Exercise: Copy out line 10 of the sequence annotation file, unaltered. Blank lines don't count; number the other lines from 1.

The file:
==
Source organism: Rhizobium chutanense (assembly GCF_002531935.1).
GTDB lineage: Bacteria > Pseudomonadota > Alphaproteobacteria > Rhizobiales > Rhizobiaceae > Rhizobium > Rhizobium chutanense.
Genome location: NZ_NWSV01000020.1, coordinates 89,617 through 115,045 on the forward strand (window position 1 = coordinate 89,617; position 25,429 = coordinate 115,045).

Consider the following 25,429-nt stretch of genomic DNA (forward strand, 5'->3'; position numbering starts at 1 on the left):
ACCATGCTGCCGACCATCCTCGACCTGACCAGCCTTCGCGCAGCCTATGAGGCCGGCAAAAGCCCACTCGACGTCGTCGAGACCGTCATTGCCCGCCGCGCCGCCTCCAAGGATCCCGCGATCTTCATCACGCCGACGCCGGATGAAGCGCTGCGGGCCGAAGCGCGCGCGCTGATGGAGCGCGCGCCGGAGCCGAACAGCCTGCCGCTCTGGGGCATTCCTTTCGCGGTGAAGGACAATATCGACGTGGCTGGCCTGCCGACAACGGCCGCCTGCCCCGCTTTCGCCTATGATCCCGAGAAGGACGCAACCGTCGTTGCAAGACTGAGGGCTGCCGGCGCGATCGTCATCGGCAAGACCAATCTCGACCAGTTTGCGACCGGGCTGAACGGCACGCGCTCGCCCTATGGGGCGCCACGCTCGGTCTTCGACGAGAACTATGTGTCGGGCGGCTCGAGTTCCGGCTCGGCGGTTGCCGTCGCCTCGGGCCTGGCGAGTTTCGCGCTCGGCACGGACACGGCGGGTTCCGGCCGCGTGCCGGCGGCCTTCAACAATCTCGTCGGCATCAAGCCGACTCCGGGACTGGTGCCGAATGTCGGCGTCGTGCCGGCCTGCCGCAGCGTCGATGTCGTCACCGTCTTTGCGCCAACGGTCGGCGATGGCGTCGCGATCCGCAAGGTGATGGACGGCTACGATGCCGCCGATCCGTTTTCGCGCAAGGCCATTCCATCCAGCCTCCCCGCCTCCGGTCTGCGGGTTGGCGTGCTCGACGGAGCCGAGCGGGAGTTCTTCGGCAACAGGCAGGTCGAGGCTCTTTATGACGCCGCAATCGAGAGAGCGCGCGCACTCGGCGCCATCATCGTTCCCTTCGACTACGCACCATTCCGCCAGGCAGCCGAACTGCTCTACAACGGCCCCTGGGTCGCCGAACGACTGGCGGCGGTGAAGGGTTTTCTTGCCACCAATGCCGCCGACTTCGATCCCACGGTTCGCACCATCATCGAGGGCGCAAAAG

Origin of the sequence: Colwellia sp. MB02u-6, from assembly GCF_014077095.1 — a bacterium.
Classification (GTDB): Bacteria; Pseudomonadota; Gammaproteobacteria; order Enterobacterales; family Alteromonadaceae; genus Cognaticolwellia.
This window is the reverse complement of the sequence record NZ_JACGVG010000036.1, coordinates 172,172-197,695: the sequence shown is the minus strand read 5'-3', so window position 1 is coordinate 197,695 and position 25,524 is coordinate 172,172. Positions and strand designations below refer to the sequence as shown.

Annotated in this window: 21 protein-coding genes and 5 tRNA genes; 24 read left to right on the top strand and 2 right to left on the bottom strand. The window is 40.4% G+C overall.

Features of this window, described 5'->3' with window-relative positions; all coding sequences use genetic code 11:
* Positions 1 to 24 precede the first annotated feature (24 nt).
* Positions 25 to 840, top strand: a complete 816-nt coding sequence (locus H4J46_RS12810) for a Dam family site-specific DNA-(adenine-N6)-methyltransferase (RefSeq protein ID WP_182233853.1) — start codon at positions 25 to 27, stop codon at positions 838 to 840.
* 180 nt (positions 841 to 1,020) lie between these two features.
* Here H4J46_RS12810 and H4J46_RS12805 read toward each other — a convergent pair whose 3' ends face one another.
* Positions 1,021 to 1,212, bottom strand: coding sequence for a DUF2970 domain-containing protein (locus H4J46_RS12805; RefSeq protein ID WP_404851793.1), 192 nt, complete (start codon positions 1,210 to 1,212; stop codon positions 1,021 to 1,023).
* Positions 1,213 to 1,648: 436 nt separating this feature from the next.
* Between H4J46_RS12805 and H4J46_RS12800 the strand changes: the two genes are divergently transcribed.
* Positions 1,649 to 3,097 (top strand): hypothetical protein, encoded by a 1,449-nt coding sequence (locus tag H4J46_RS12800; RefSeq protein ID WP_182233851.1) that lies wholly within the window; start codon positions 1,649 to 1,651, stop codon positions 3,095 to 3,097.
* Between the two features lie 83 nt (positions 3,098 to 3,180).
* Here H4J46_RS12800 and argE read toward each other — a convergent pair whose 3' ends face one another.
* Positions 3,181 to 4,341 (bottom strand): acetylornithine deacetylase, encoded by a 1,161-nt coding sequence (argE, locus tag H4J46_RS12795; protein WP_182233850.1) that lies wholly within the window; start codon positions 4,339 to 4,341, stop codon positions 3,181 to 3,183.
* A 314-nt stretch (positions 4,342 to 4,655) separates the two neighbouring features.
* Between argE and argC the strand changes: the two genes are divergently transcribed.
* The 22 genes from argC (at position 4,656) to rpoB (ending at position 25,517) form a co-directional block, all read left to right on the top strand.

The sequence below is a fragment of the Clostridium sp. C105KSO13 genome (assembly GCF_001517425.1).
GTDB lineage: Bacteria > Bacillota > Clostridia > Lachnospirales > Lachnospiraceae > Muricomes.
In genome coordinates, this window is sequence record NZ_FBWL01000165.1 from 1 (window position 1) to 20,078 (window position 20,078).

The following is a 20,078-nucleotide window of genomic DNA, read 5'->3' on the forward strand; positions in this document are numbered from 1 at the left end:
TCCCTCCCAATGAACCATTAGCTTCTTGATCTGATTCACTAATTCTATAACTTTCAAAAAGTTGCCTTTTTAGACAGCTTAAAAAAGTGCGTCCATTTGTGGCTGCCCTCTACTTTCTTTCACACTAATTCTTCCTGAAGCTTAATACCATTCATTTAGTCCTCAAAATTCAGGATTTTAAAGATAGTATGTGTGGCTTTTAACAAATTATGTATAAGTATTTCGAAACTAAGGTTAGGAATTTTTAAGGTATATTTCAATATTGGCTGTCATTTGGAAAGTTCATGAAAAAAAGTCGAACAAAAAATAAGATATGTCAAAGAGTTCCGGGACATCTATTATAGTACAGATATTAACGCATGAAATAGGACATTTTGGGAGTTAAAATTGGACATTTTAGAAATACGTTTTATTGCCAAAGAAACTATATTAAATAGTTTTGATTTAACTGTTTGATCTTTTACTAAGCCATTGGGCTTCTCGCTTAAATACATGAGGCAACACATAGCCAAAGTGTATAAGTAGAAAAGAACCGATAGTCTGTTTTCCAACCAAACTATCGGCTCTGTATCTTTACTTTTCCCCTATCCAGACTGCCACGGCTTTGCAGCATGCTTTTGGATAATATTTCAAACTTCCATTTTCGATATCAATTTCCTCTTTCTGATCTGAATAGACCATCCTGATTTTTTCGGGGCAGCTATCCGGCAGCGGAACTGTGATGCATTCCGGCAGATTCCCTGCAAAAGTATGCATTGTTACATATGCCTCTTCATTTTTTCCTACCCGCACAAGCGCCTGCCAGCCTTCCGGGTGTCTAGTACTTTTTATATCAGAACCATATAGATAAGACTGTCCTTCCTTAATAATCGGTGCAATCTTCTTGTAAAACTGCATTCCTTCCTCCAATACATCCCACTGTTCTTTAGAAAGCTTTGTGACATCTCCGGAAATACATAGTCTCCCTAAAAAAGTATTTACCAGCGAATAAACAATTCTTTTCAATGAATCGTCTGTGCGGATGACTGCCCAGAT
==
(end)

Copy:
Features of this window, described 5'->3' with window-relative positions; all coding sequences use genetic code 11: